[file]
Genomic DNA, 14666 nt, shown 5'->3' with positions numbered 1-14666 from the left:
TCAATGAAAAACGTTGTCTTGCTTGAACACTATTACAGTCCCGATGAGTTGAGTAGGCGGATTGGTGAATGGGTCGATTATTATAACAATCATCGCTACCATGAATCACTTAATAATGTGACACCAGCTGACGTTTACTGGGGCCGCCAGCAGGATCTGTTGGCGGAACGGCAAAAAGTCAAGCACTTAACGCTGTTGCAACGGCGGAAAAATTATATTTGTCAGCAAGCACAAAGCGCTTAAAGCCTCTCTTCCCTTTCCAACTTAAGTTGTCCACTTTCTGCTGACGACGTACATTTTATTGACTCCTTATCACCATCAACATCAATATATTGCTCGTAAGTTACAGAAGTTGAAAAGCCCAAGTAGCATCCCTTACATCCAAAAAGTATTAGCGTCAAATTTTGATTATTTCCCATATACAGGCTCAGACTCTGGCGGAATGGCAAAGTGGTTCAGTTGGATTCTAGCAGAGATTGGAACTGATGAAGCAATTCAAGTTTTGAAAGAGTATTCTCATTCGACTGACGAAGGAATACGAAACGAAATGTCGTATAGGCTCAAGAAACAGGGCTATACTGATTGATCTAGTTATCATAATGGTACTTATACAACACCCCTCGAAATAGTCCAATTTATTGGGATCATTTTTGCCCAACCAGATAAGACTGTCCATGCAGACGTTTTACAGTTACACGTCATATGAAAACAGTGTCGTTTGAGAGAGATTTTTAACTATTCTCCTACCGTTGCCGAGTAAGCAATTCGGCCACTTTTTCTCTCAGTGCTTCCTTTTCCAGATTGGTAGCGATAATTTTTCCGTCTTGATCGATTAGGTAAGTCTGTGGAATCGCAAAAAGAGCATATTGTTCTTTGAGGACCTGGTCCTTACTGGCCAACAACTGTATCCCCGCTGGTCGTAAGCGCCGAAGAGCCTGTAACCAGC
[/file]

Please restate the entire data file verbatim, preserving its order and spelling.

Genomic DNA, 14666 nt, shown 5'->3' with positions numbered 1-14666 from the left:
TCAATGAAAAACGTTGTCTTGCTTGAACACTATTACAGTCCCGATGAGTTGAGTAGGCGGATTGGTGAATGGGTCGATTATTATAACAATCATCGCTACCATGAATCACTTAATAATGTGACACCAGCTGACGTTTACTGGGGCCGCCAGCAGGATCTGTTGGCGGAACGGCAAAAAGTCAAGCACTTAACGCTGTTGCAACGGCGGAAAAATTATATTTGTCAGCAAGCACAAAGCGCTTAAAGCCTCTCTTCCCTTTCCAACTTAAGTTGTCCACTTTCTGCTGACGACGTACATTTTATTGACTCCTTATCACCATCAACATCAATATATTGCTCGTAAGTTACAGAAGTTGAAAAGCCCAAGTAGCATCCCTTACATCCAAAAAGTATTAGCGTCAAATTTTGATTATTTCCCATATACAGGCTCAGACTCTGGCGGAATGGCAAAGTGGTTCAGTTGGATTCTAGCAGAGATTGGAACTGATGAAGCAATTCAAGTTTTGAAAGAGTATTCTCATTCGACTGACGAAGGAATACGAAACGAAATGTCGTATAGGCTCAAGAAACAGGGCTATACTGATTGATCTAGTTATCATAATGGTACTTATACAACACCCCTCGAAATAGTCCAATTTATTGGGATCATTTTTGCCCAACCAGATAAGACTGTCCATGCAGACGTTTTACAGTTACACGTCATATGAAAACAGTGTCGTTTGAGAGAGATTTTTAACTATTCTCCTACCGTTGCCGAGTAAGCAATTCGGCCACTTTTTCTCTCAGTGCTTCCTTTTCCAGATTGGTAGCGATAATTTTTCCGTCTTGATCGATTAGGTAAGTCTGTGGAATCGCAAAAAGAGCATATTGTTCTTTGAGGACCTGGTCCTTACTGGCCAACAACTGTATCCCCGCTGGTCGTAAGCGCCGAAGAGCCTGTAACCAGC